Transport Canada requires paddlers of human-powered watercraft less than 6 metres to carry certain safety items.  So the next time you are out with your canoe, kayak, row boat or stand-up paddleboard, you will need a handful of gear to be “river legal”

Mandatory Paddling Gear:

  • PFD – “one approved personal flotation device or lifejacket of appropriate size for each person on board.” If your PFD is an inflatable, it must be worn at all times. Foam-filled PFDs need to be readily available. Inflatable PFDs are not allowed for whitewater paddling.
  • Throw Line – “one buoyant heaving line at least 15m long.” Sit-on-top kayaks are exempt if everyone is wearing a PFD
    Throwlines are great for whitewater paddlers for river rescues. They are rarely required for open water. Many open water paddlers carry a combination throwline-towline. A towline is useful for craft-to-craft rescues, towing and securing your boat during lunch breaks.
  • Flashlight – If you’re paddling at night, or if your craft is more than 6m long you’re required to carry a “watertight flashlight.” If you regularly paddle at night, consider a steady burning white light that is visible from all sides.
  • Sound Signalling Device – “one sound-signalling appliance that meets the applicable standards set out in the Collision Regulations, or a sound-signalling device”. A quality pea-less whistle meets the standard.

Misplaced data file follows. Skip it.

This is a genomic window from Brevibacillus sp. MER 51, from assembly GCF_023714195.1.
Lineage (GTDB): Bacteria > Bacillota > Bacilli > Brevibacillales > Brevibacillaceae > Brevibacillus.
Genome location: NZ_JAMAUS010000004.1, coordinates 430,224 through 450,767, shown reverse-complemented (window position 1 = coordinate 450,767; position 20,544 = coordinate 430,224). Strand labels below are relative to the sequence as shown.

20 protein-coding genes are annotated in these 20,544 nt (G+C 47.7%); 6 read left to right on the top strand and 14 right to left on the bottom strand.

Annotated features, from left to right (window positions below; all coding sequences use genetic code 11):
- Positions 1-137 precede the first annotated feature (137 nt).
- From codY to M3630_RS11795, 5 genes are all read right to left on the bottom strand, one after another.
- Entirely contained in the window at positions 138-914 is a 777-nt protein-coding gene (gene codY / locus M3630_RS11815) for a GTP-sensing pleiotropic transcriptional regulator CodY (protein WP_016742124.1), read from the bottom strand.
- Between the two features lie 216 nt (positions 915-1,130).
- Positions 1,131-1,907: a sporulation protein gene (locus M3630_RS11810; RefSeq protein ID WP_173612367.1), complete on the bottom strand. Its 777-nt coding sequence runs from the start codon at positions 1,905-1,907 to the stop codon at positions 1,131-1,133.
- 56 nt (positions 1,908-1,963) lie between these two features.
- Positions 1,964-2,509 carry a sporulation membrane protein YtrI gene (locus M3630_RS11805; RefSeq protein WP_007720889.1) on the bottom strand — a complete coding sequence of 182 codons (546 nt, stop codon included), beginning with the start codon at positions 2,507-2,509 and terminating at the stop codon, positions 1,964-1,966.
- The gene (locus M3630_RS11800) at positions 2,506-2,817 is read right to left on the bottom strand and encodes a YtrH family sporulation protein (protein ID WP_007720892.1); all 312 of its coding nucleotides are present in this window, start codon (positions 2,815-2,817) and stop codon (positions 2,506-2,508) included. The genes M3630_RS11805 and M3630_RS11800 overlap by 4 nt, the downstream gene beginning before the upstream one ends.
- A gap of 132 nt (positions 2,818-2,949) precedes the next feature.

• Bailer or Pump – “One bailer or manual bilge pump or bilge-pumping arrangements.” A cut-out liquid detergent bottle works great, but a quality pump works faster. They are not required for watercraft that “cannot hold enough water to make it capsize or a pleasure craft that has watertight compartments that are sealed and not readily accessible.” So paddle-boards, self-bailing inflatable kayaks, and sit-on-top kayaks are exempt.
  • Boarding Device – A boarding device is only required if the vertical height that must be climbed to re-board is more than 0.5m, so most small watercraft are exempt. However, if you are paddling in open water consider a rescue stirrup or paddle float for self-rescue.
  • Paddle – Curious enough a paddle is not required. However, I would never want to be up a creek without a paddle.
  • Water Shoes – Although not a mandatory item,  I wouldn’t paddle without my water shoes. They need to be light, drain fast, don’t hold or retain water and be secured firmly. Quality water shoes protect your feet during water rescue, mishaps, river lining and landings.


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